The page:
Aug 132015

Hope Drone-Cloak of Ash

(DGR wrote this review of the new album by Australia’s Hope Drone.)

It’s not often that I am able to pontificate on the future here at NCS and actually be correct — I’m more likely in the running to be one of the kings of talking out of my ass about what may be coming to us soon (I hear tell that the batting average amongst our other writers is just as good, though, with the exception of our lovely esteemed editor whom I have been informed is correct 100% of the time and never, ever wrong), but overall I’ve found that this is work best left to the TV pundits and people who can actually make a play at knowing what they’re talking about.

I’m admittedly enthusiastic about the style of music that I love and review, but truthfully, and in my case especially, I’m a bit on the dumb side. However, that isn’t to say that I don’t have the occasional blink of brilliance. Sometimes, there will be a band and a moment for that band where you hear them and you immediately get the sense that,”Yeah, that is going to get them signed”. These times seem so obvious that it is like being hit by a fish thrown at you in an open field; you saw it coming, but you still got gills in the face.

In the case of Brisbane’s Hope Drone, it wasn’t just one moment, it was actually a series of moments. Eleven of them, to be exact.


Hope Drone


Conveniently enough, this is also the runtime for their song “Finite”, which made its first appearance on their self-titled EP that was released in 2013, as the second song in the running order. Listening to “Finite” was an eye-opener, and about halfway through my first listen to the song, I found myself pestering the other NCS folks about the song with a simple, “We need to keep an eye on these guys, they will go places with this”.

Now, I have to disclose that I came to Hope Drone late. Their EP hit in 2013 and I found out about the band in 2014… I think… website days tend to blur together. Their guitarist, noise generator, and vocals provider Chris Rowden is involved in a band called The Fevered, whom I’ve been following as they transitioned from a solid melodeath group on their 2010 EP Vestige into a full-blown noise/d-beat punk/hardcore band on the 2012 release Blackout. And it is through them that I found Hope Drone and their own self-titled EP.

Long story short, I probably wasn’t on the cutting edge and I’m sure that a deal was in the works for some time, but I believe it was on the strength of the song “Finite” that Hope Drone eventually found a home on Relapse Records and were able to put out their late-July debut full-length, Cloak Of Ash. Of course, with a lot of words typed about said band, I still haven’t said a word about the music.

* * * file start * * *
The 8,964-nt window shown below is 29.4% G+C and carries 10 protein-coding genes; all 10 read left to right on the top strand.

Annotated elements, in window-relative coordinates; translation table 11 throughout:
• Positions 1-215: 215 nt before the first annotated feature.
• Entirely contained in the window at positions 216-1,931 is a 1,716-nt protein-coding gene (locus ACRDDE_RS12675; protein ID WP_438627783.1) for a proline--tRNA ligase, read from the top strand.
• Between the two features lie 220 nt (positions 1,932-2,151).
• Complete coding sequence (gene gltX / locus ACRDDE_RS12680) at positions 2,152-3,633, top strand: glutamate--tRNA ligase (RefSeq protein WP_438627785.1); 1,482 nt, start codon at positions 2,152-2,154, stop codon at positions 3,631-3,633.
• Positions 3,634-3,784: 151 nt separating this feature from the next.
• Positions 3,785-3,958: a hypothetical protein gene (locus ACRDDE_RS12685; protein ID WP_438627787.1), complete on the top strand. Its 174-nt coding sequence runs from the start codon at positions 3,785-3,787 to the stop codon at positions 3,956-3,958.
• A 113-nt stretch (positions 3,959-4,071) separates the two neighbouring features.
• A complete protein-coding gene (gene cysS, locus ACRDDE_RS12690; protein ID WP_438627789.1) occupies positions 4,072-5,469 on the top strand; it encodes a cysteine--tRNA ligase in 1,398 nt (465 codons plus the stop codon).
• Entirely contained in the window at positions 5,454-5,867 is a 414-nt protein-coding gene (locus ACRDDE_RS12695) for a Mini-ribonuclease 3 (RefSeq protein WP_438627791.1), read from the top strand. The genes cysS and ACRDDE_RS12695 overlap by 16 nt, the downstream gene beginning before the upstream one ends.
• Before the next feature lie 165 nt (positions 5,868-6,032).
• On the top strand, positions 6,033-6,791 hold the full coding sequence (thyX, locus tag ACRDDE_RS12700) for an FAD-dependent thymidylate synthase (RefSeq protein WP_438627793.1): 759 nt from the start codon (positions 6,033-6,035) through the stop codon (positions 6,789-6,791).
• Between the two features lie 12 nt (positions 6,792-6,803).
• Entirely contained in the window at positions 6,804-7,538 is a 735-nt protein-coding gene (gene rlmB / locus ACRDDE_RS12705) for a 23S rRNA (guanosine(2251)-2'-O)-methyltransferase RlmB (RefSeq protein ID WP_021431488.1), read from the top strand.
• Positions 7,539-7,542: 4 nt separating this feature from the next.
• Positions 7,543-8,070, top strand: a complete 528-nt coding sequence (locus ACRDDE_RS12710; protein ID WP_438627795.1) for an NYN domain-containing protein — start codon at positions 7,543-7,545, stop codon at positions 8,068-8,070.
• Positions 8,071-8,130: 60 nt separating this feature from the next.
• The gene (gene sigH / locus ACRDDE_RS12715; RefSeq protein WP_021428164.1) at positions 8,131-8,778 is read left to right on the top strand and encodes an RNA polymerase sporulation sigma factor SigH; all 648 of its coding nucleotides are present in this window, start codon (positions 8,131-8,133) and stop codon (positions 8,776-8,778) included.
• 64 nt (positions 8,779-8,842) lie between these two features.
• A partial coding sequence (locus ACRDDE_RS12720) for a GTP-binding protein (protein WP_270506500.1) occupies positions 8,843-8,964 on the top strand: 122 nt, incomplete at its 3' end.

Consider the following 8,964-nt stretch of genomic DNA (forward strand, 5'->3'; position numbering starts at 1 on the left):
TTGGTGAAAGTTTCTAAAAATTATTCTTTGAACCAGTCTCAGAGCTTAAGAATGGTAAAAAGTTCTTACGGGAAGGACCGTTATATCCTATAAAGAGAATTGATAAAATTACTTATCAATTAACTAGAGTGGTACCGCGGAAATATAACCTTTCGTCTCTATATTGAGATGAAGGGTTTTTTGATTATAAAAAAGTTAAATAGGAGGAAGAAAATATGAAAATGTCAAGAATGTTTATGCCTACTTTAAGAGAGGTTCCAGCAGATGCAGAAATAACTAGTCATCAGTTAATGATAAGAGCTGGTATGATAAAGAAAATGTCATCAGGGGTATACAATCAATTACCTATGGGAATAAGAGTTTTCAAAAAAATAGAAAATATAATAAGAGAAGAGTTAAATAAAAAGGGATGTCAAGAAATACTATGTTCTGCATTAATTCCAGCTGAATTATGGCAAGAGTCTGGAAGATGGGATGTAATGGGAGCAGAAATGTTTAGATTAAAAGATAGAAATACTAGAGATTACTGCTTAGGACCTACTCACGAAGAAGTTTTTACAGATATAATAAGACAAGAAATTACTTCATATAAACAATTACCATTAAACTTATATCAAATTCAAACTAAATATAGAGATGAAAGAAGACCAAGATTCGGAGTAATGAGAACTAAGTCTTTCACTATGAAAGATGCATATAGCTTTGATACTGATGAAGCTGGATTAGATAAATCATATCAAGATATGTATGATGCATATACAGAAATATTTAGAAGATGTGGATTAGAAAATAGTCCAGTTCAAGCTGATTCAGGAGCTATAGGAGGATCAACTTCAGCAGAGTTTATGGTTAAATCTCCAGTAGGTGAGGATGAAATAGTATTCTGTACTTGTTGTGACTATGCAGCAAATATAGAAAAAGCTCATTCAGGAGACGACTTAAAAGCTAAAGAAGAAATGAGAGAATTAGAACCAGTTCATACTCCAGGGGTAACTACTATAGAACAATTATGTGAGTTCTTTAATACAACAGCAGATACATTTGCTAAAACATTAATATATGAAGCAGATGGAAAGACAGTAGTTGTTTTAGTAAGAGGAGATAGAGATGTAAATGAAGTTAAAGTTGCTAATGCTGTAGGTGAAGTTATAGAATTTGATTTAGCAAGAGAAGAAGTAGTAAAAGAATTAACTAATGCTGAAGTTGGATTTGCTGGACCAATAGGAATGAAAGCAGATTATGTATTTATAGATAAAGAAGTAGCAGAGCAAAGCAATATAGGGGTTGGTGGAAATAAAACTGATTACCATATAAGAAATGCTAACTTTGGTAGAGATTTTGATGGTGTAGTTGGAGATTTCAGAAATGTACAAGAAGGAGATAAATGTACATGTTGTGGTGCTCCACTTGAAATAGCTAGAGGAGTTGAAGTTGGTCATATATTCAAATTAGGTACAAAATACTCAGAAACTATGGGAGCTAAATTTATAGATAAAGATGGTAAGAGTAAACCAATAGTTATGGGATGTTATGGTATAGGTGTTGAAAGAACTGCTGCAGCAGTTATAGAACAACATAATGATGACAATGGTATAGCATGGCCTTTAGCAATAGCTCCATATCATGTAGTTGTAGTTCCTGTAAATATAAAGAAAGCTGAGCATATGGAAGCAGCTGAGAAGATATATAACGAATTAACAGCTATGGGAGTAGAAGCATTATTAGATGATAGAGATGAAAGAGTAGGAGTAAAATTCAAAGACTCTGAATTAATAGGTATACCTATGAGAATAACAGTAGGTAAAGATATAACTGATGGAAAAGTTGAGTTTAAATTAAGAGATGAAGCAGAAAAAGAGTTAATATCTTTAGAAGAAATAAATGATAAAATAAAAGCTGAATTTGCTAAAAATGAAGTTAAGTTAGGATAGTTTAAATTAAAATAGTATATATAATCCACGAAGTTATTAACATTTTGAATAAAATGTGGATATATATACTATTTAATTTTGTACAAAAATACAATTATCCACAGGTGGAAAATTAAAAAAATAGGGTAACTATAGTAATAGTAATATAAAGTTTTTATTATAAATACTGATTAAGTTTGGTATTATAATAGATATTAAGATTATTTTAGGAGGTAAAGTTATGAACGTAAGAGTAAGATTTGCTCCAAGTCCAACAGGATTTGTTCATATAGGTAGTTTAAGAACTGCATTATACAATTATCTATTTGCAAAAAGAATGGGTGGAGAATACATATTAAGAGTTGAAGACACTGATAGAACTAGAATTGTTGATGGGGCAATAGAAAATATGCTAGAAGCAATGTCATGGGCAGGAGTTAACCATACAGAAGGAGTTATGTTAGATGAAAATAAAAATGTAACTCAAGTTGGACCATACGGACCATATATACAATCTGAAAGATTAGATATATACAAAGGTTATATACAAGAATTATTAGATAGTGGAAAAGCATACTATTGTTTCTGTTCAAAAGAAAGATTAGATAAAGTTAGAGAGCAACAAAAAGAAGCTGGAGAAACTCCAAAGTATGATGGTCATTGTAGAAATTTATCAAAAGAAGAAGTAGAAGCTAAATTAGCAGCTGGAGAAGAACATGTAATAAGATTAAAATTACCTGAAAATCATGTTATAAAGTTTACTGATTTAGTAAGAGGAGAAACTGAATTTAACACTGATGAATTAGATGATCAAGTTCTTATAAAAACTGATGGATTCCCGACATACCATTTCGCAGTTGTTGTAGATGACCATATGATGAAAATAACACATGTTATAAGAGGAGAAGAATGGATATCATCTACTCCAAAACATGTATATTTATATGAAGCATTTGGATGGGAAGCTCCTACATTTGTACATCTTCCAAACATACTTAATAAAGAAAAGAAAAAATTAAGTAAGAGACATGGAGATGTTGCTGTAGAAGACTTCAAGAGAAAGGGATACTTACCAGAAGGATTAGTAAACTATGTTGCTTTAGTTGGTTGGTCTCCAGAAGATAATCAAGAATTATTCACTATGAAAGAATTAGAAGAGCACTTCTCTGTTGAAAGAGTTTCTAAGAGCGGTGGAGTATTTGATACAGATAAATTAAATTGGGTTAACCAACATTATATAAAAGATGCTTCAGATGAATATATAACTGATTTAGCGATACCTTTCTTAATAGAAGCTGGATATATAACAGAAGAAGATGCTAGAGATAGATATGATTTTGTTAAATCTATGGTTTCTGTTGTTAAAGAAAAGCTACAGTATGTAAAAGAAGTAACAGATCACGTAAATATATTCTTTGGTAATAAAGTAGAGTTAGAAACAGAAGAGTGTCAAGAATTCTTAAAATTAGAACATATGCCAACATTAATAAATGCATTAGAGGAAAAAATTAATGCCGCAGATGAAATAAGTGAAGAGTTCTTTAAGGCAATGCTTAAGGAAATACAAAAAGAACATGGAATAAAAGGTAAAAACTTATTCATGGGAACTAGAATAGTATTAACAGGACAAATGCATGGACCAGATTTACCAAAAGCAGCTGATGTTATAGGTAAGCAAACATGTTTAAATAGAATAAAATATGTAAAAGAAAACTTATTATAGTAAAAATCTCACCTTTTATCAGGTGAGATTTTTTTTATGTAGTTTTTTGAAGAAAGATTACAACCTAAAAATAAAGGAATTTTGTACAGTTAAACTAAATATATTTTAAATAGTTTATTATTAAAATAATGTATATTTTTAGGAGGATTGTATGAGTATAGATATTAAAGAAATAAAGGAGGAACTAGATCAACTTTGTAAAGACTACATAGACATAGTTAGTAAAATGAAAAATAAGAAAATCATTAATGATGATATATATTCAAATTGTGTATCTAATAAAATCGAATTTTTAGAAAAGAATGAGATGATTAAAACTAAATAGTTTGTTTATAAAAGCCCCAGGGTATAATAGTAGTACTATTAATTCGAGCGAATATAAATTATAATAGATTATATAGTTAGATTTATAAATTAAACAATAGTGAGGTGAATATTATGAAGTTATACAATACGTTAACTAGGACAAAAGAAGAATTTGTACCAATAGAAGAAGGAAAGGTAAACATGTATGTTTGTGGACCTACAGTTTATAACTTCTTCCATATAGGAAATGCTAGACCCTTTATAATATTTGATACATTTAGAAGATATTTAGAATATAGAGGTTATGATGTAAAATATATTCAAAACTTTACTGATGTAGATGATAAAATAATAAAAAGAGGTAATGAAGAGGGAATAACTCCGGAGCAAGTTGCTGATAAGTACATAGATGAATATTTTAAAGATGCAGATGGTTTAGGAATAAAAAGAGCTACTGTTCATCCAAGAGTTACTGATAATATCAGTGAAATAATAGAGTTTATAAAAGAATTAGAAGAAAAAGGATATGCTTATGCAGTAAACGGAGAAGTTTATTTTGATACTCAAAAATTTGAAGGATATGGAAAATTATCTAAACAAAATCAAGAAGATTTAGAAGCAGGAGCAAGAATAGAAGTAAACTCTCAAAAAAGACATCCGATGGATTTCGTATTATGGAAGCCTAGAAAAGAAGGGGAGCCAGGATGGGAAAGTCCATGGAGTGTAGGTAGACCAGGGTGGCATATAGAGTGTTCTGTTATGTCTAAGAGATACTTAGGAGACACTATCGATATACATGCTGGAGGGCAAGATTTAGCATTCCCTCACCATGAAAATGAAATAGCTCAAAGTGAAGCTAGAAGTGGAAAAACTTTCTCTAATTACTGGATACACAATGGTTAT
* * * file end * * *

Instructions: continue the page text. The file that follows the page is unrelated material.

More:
Attempting to describe bands these days sometimes feels like an exercise in Thesaurus abuse, constantly digging for words to place in front of suffixes and prefixes so that we can somehow make a feeble offering at the altar of trying to describe some new fusion of sounds we have already crossed paths with, now assembled into some new unholy ghoulash that just so happens to “work” — a practice that has become exceedingly terrifying for someone who failed grammar tests pretty consistently throughout his schooling years.

At some point, with the usage of post- and blackened- and everything-in-between band descriptors, some reviews are starting to read more like the menus of a fancy steakhouse; and I’m half-expecting to find a notice from the FDA that eating raw or undercooked food can cause illness and that they may contain chemicals known to the State of California to cause cancer.

Thus, it is difficult to describe Hope Drone, because they are that unholy combination that I mentioned above — a fusion of post-hardcore, punk, black metal, and yes… drone, as well as pretty much everything in between that could be tossed in to give listeners the images of “anguish”. They play songs that cover massive expanses of time and consistently drift well into the ambient realm, so much so that you don’t drift with them so much as fall into a hypnotic daze, only to awaken twenty minutes later with absolutely no idea how the hell you’d landed on the next set of blastbeats and howling yells.

I’m expecting quite a few reports of alien abductions due to missing time, people thinking that Cloak Of Ash is only a half-hour long yet are somehow missing thirty minutes they can’t account for. This is an album that has its roots just as deep in the theatrics and overblown echo and tremolo effects of black metal as it does feeling like a noisier and more suffocating version of Gospel’s The Moon Is A Dead World.

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Cloak Of Ash is a difficult album to handle — not a bad thing — but it is one of those rare albums that at times can either be taken as one entire, solid run or consumed in two pieces. The music contained within stretches the boundaries of how long a song can go, and with the seven tracks on Cloak Of Ash, Hope Drone seek to make use of almost every minute the band are allowed to fit on a standard disc. The songs easily stretch into progressive-music length, but obviously Hope Drone aren’t in the prog genre, and the music itself tends to shoot past progressive into oppressive at times. But mostly, Cloak Of Ash is just overwhelming.

The band offer a lot to play on your senses here, and the “recorded in one take” style of production that the band have for this disc makes the Cloak Of Ash experience feel like the band are playing directly in front of you in a small and packed club, with the listeners parked right in front of the PA without earplugs. It can be deafening at times, with how much the band seem to just be railing on their instruments rather than actually playing them. Hunks of Cloak Of Ash seem to be composed strictly by rule of, “Okay, you just blast for a few minutes straight and I’m just going to see how close I can get to breaking every string on this guitar and whatever sound that makes? Awesome”.